Bible Notes Online - 2-Timothy 1 - ESV
Commentary

v1-2: Paul's second letter to Timothy is more personal than the first, and reflects the close relationship between Paul and Timothy, "my beloved son." The first letter was a challenge of commitment; the second letter was a personal encouragement.

v3-5: Words of personal encouragement. The first letter reflected Timothy's role as a Church leader, the second is a letter to a close personal friend. Paul had a deep and genuine desire to see Timothy continue to mature as a godly Christian.

Paul constantly prayed for Timothy, an evidence of their mutual love, and also of the necessity of prayer. Paul was conscious of Timothy's "tears," and was doubtless aware of those things that brought him to tears. Our confidence is also in our Lord who will keep our tears in a bottle (as in Ps 56.8, margin); He is not ignorant of our trials and sorrows.

v6: The encouragement to serve as God has equipped. A gift may have to be stirred up, and used without fear of man. There is a doctrine that speaks of 'tarrying,' based on Acts 1.4; but the Holy Spirit has been given to His church, and gifts have been distributed, Our part is to stir them up.

Timothy's gift had been given through the laying on of hands. In 1 Tim 4.14 this was the body of elders; here the reference is to Paul himself. Again, this reflects the more personal nature of the letter.

v7: Timothy had, it seems, displayed a spirit of timidity. Paul urged a spirit of power, of love, of self-discipline, for that is what God has given.

  • A spirit of power, for fear brings weakness; God's power is available to us.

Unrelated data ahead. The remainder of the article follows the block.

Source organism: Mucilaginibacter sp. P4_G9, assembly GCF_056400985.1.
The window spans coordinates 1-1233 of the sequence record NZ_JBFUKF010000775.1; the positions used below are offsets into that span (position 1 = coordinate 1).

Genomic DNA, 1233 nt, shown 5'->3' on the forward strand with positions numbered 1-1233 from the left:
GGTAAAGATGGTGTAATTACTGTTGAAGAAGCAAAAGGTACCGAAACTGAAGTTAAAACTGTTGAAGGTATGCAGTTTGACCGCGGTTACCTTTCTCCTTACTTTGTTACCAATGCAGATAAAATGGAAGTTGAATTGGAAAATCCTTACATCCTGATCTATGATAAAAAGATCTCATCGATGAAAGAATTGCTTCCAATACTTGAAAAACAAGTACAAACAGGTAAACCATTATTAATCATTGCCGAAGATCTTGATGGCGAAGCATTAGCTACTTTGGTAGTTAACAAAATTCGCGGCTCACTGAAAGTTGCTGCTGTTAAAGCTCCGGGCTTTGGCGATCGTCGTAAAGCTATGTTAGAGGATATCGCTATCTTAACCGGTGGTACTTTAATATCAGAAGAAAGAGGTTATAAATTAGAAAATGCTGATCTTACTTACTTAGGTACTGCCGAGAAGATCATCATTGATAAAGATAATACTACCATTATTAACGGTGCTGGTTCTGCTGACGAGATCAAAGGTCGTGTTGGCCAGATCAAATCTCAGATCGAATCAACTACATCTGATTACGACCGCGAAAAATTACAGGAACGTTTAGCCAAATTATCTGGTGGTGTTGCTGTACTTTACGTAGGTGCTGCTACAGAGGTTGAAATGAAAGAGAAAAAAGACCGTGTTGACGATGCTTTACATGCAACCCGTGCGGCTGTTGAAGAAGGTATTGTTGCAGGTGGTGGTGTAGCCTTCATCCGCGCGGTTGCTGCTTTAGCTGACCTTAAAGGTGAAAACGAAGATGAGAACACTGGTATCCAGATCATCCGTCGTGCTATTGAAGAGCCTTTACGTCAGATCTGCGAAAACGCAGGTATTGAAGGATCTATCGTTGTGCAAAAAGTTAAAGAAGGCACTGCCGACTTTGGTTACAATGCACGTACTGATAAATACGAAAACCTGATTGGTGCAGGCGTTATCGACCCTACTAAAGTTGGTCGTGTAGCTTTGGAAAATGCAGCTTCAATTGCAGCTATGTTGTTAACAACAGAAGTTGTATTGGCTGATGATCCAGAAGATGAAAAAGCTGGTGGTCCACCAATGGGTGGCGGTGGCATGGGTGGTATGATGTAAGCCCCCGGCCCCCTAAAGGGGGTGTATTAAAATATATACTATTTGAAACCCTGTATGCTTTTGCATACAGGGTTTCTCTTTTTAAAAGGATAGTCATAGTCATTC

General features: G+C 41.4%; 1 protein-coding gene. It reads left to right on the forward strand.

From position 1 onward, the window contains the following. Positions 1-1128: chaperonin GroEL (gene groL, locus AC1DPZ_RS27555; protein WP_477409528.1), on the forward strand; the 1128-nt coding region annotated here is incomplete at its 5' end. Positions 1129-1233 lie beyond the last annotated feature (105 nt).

• A spirit of love, for fear brings distance and harshness, and affects our relationship with others. Fear makes barriers, but love reconciles.
  • A spirit of self-discipline (a sound mind), for fear brings panic, and an inability to cope. We need self-discipline and self-control.

v8: 'Share with me, and stand with me', remaining faithful to the gospel of Christ. One result of such a testimony may be suffering, part of our earthly inheritance. We share these sufferings, which are for the sake of the gospel of Christ, through God's power, not human resolve. Through God's power we can face things that are otherwise impossible to bear.

v9: God's calling, which is holy. This is according to His own purpose and grace. This was given originally before time itself, but was manifest in our lives.

v10: The gospel of Jesus Christ was instigated before time began, but has been brought to light through Christ Himself. He is the Saviour, our Saviour, a theme from the first letter.

The gospel is powerful, since through it death is destroyed, and life and immortality has been brought to light. Such wonderful things are an encouragement to us to remain faithful to God.

v11: Paul's own calling, as in 1 Tim 2.7.

v12: Although Paul's ministry brought him sufferings, such things did not hinder him, for Christ had saved him, and would keep him. "I know...am convinced," therefore his confidence was utterly in Christ.

v13: The challenge to Timothy to be faithful, see 1 Tim 1.18; 4.8, 14-16; 6.12, 20. He was to be faithful to the gospel message, the pattern of sound teaching. This was something from God, characterised by faith and love. The character of the message demands that we deliver it in a consistent way, without harshness and coldness. We may understand that Paul is referring to basic foundational doctrine here.

v14: That good thing committed to Timothy; a reference to his calling to serve God; this was something precious to be guarded, but also to be used wisely.

The same Holy Spirit in Paul dwelt also in Timothy, and dwells also in all who know the Lord Jesus Christ. He lives in us, therefore we encourage and support each other.

v15: Not all remained faithful. But we dare not let such things discourage us. Paul had no less reason that Timothy to be discouraged, but he remained faithful to what God had called him.

v16-18: The example of Onesiphorus (Onesimus); he diligently looked for Paul in prison in Rome, and often refreshed him, by his visits. He was prepared to identify with a despised and persecuted man. Paul's prayer was that such sacrifice would receive a reward form the Lord.